A memorial to Black Caribbean and African Commonwealth soldiers who fought in the first and second world wars is to be erected in Brixton next year on 22 June, Windrush Day.
The memorial will be the first to honour Black servicemen and woman and the part they played in securing victory in those world wars.
After a long campaign by the Nubian Jak Community Trust, planning permission was granted earlier this year by Lambeth council.
The trust’s fundraising efforts to commission the plinth and memorial have been supported by an award from the Department for Communities and Local Government (DCLG).
The Heritage Lottery Fund (HLF) has approved a £40,500 grant for an inter-generational community project, REMEMBERED, that will run until the launch.
Jak Beula, Nubian Jak from the Nubian Jak Community Trust, told the Bugle: “Our contribution is to show the world that there were Black Commonwealth soldiers who were pivotal to Britain’s success in both wars.”
The memorial will make visible the contribution Black soldiers made that, up until now, has not been publicly recognised. “We are going to put that right with this wonderful, beautiful piece of art.”
“The general public have been brilliant. There was not one objection when the planning permission went out to consultation.”
Beula paid tribute to Moe Darr of Madstone Ltd, the company who worked on the memorial on trust of payment. “They have been my single greatest supporter from day one.” Madstone inscribed and polished the memorial and helped with its temporary installation in 2014.”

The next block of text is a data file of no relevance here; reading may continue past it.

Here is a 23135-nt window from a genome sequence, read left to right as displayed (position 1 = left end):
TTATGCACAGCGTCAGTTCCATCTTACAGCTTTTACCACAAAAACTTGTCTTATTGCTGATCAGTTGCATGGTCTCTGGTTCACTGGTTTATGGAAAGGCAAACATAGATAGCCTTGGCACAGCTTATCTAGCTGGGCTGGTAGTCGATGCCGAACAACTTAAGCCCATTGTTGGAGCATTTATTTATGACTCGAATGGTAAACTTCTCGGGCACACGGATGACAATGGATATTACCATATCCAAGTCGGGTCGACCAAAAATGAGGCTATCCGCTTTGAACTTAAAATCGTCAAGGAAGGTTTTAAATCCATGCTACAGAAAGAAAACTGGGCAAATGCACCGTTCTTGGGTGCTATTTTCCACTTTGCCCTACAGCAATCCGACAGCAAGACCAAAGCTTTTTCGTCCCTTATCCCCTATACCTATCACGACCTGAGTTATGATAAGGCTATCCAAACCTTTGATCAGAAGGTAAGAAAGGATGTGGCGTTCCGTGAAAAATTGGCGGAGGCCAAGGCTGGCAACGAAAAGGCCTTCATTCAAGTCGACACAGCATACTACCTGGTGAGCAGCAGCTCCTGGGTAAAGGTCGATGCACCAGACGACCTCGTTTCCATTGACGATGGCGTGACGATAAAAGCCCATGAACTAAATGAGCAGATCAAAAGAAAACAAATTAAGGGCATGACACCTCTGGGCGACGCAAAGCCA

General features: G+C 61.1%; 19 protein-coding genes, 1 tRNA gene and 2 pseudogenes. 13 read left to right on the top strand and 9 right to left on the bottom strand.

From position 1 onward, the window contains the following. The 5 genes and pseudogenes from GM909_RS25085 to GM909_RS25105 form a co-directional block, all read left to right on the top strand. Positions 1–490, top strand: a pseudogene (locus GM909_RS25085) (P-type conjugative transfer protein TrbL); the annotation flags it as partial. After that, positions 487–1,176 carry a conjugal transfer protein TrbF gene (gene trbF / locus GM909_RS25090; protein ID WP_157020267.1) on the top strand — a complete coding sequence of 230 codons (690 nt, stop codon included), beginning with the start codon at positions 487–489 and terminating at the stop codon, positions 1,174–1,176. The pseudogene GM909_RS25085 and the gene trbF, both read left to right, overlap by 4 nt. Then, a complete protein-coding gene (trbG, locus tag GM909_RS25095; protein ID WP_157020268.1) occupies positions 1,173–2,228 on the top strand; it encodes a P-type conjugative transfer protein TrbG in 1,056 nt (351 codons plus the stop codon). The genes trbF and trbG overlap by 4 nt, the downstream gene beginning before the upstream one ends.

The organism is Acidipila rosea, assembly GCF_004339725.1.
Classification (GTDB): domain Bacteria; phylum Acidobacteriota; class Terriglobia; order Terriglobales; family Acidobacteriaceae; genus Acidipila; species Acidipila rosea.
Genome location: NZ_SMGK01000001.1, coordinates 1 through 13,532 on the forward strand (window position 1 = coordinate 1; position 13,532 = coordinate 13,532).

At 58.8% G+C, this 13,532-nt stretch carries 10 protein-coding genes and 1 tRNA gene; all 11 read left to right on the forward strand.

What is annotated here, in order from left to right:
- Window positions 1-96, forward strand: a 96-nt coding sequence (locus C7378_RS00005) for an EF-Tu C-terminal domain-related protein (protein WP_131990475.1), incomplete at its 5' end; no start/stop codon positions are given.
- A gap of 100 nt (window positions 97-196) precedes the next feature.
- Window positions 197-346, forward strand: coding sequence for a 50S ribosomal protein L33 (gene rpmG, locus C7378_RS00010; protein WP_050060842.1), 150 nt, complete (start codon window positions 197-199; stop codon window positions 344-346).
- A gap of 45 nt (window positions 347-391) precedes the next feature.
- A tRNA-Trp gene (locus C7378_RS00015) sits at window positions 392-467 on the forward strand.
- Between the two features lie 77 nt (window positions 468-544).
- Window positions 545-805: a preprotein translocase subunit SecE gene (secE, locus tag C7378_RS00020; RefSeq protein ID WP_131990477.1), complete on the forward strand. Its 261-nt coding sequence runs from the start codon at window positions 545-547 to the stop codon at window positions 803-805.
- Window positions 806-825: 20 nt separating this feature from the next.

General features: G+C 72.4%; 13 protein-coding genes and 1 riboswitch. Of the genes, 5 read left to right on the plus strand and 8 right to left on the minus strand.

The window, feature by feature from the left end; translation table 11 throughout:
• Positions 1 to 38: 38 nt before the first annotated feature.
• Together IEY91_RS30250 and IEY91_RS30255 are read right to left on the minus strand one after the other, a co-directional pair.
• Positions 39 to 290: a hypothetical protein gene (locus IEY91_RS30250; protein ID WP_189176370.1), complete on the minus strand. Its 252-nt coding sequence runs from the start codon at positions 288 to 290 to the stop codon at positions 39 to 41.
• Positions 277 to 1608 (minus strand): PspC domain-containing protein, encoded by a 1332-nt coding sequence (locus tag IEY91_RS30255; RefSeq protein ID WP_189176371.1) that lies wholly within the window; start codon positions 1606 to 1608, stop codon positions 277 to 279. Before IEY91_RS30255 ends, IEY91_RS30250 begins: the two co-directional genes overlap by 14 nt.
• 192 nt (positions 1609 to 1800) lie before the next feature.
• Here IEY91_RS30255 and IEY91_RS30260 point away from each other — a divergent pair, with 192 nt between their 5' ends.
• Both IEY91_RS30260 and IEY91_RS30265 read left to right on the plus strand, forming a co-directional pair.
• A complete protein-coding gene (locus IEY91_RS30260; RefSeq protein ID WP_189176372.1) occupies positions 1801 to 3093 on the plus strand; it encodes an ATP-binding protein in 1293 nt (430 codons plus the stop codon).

Attending the launch of the REMEMBERED project, Devon Thomas, Brixton Neighbourhood Forum chair, said: “The bulk of those who fought were colonial Commonwealth soldiers. Many of those helped found this community in Brixton and we want to make a direct connection to their histories and the community today.”
The heritage project will work with all sectors of the community. The three inter-generational groups will be made up of two schools; Richard Atkins primary and Ark Evelyn Grace Academy, and Lambeth Pensioners Action Group.
Groups will work together on a play, with the elders acting alongside the school students, that will be performed on the eve of Windrush Day at the Paul Robeson Theatre in Hounslow, West London. The HLF grant will also fund a London libraries touring exhibition in February, an online Treasure Trail, an e-book, souvenir journal and an Awards Day, where those who contribute will be recognised.
The activities will be filmed for future broadcast as part of a documentary featuring the installation and unveiling of the first dedicated African and Caribbean war memorial. All archive material will be lodged at the Black Cultural Archives.
Alan Piker from the Brixton Society said: “There are even links between Brixton and World War 1. A soldier from the Caribbean gave his next of kin as living in Coldharbour Lane, Brixton.”
Beula says funds are still needed. During the campaign to launch the memorial, a CD, I Have A Song, was produced to support the fundraising effort. Eric Roberson gave permission for his song to be used and it was recorded in Brixton’s Raw Material studios last February, I Have A Song is available to download from iTunes or Amazon for 99p. The campaign also launched with a book Bayonets, Mangoes and Beads.